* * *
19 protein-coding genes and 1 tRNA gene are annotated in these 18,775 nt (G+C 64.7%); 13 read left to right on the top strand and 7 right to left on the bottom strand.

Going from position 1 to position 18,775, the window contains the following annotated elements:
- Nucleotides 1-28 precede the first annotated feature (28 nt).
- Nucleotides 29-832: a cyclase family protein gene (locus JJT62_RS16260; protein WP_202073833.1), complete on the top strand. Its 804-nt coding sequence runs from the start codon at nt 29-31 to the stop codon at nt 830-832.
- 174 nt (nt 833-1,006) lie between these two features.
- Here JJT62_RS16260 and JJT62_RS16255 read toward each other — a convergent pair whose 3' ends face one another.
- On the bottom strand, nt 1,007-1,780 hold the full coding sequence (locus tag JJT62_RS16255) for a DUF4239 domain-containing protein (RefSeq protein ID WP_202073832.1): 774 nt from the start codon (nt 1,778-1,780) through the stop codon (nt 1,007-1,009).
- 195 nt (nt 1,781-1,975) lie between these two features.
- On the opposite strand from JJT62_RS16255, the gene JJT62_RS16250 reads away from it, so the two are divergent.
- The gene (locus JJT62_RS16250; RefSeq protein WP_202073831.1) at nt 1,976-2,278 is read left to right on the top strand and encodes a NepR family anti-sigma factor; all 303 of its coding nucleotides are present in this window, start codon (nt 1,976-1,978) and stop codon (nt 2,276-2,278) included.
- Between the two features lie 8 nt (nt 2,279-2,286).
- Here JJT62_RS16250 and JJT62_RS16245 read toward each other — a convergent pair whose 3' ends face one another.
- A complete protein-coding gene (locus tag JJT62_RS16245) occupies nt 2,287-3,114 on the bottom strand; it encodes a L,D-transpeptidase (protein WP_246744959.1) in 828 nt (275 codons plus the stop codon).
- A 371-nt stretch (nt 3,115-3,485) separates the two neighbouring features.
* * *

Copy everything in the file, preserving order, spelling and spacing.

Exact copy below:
19 protein-coding genes and 1 tRNA gene are annotated in these 18,775 nt (G+C 64.7%); 13 read left to right on the top strand and 7 right to left on the bottom strand.

Going from position 1 to position 18,775, the window contains the following annotated elements:
- Nucleotides 1-28 precede the first annotated feature (28 nt).
- Nucleotides 29-832: a cyclase family protein gene (locus JJT62_RS16260; protein WP_202073833.1), complete on the top strand. Its 804-nt coding sequence runs from the start codon at nt 29-31 to the stop codon at nt 830-832.
- 174 nt (nt 833-1,006) lie between these two features.
- Here JJT62_RS16260 and JJT62_RS16255 read toward each other — a convergent pair whose 3' ends face one another.
- On the bottom strand, nt 1,007-1,780 hold the full coding sequence (locus tag JJT62_RS16255) for a DUF4239 domain-containing protein (RefSeq protein ID WP_202073832.1): 774 nt from the start codon (nt 1,778-1,780) through the stop codon (nt 1,007-1,009).
- 195 nt (nt 1,781-1,975) lie between these two features.
- On the opposite strand from JJT62_RS16255, the gene JJT62_RS16250 reads away from it, so the two are divergent.
- The gene (locus JJT62_RS16250; RefSeq protein WP_202073831.1) at nt 1,976-2,278 is read left to right on the top strand and encodes a NepR family anti-sigma factor; all 303 of its coding nucleotides are present in this window, start codon (nt 1,976-1,978) and stop codon (nt 2,276-2,278) included.
- Between the two features lie 8 nt (nt 2,279-2,286).
- Here JJT62_RS16250 and JJT62_RS16245 read toward each other — a convergent pair whose 3' ends face one another.
- A complete protein-coding gene (locus tag JJT62_RS16245) occupies nt 2,287-3,114 on the bottom strand; it encodes a L,D-transpeptidase (protein WP_246744959.1) in 828 nt (275 codons plus the stop codon).
- A 371-nt stretch (nt 3,115-3,485) separates the two neighbouring features.